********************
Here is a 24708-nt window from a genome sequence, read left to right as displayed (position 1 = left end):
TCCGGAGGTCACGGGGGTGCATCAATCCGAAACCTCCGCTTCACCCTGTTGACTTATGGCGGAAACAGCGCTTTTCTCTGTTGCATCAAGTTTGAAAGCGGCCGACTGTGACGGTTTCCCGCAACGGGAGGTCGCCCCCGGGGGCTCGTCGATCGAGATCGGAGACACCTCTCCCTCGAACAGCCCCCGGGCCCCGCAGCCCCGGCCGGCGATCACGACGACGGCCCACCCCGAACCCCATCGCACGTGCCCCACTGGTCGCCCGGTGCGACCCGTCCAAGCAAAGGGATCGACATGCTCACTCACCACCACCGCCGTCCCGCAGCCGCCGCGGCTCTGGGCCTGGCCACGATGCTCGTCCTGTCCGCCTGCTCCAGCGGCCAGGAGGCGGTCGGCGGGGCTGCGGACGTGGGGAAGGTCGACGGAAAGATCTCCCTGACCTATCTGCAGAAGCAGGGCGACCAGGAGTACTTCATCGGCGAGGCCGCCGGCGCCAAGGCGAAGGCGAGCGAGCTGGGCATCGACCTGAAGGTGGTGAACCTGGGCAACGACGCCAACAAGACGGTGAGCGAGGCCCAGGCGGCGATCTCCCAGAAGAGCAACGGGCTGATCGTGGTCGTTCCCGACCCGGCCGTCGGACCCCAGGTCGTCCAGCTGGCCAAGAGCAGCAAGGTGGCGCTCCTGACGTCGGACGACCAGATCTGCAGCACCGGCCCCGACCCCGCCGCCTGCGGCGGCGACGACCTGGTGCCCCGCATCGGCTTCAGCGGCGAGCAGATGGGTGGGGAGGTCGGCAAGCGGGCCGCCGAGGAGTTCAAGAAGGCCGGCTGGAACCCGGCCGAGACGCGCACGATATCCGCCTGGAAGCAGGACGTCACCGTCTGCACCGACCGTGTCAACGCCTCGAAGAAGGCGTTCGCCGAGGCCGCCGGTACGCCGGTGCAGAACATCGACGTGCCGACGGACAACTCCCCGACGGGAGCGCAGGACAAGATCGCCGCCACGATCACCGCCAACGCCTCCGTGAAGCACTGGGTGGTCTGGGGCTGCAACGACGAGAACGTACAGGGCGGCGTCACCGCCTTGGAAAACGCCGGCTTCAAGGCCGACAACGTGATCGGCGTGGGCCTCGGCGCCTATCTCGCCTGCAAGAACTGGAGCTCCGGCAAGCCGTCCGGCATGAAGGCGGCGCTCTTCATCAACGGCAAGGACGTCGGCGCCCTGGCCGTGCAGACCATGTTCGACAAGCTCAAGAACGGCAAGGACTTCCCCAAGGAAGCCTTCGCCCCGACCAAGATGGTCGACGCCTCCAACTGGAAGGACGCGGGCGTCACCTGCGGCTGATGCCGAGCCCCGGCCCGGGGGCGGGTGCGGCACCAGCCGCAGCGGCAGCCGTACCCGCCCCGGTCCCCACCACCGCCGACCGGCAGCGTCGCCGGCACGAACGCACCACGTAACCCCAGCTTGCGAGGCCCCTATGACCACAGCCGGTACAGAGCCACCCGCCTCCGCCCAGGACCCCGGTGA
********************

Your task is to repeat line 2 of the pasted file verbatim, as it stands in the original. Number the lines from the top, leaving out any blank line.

TCCGGAGGTCACGGGGGTGCATCAATCCGAAACCTCCGCTTCACCCTGTTGACTTATGGCGGAAACAGCGCTTTTCTCTGTTGCATCAAGTTTGAAAGCGGCCGACTGTGACGGTTTCCCGCAACGGGAGGTCGCCCCCGGGGGCTCGTCGATCGAGATCGGAGACACCTCTCCCTCGAACAGCCCCCGGGCCCCGCAGCCCCGGCCGGCGATCACGACGACGGCCCACCCCGAACCCCATCGCACGTGCCCCACTGGTCGCCCGGTGCGACCCGTCCAAGCAAAGGGATCGACATGCTCACTCACCACCACCGCCGTCCCGCAGCCGCCGCGGCTCTGGGCCTGGCCACGATGCTCGTCCTGTCCGCCTGCTCCAGCGGCCAGGAGGCGGTCGGCGGGGCTGCGGACGTGGGGAAGGTCGACGGAAAGATCTCCCTGACCTATCTGCAGAAGCAGGGCGACCAGGAGTACTTCATCGGCGAGGCCGCCGGCGCCAAGGCGAAGGCGAGCGAGCTGGGCATCGACCTGAAGGTGGTGAACCTGGGCAACGACGCCAACAAGACGGTGAGCGAGGCCCAGGCGGCGATCTCCCAGAAGAGCAACGGGCTGATCGTGGTCGTTCCCGACCCGGCCGTCGGACCCCAGGTCGTCCAGCTGGCCAAGAGCAGCAAGGTGGCGCTCCTGACGTCGGACGACCAGATCTGCAGCACCGGCCCCGACCCCGCCGCCTGCGGCGGCGACGACCTGGTGCCCCGCATCGGCTTCAGCGGCGAGCAGATGGGTGGGGAGGTCGGCAAGCGGGCCGCCGAGGAGTTCAAGAAGGCCGGCTGGAACCCGGCCGAGACGCGCACGATATCCGCCTGGAAGCAGGACGTCACCGTCTGCACCGACCGTGTCAACGCCTCGAAGAAGGCGTTCGCCGAGGCCGCCGGTACGCCGGTGCAGAACATCGACGTGCCGACGGACAACTCCCCGACGGGAGCGCAGGACAAGATCGCCGCCACGATCACCGCCAACGCCTCCGTGAAGCACTGGGTGGTCTGGGGCTGCAACGACGAGAACGTACAGGGCGGCGTCACCGCCTTGGAAAACGCCGGCTTCAAGGCCGACAACGTGATCGGCGTGGGCCTCGGCGCCTATCTCGCCTGCAAGAACTGGAGCTCCGGCAAGCCGTCCGGCATGAAGGCGGCGCTCTTCATCAACGGCAAGGACGTCGGCGCCCTGGCCGTGCAGACCATGTTCGACAAGCTCAAGAACGGCAAGGACTTCCCCAAGGAAGCCTTCGCCCCGACCAAGATGGTCGACGCCTCCAACTGGAAGGACGCGGGCGTCACCTGCGGCTGATGCCGAGCCCCGGCCCGGGGGCGGGTGCGGCACCAGCCGCAGCGGCAGCCGTACCCGCCCCGGTCCCCACCACCGCCGACCGGCAGCGTCGCCGGCACGAACGCACCACGTAACCCCAGCTTGCGAGGCCCCTATGACCACAGCCGGTACAGAGCCACCCGCCTCCGCCCAGGACCCCGGTGA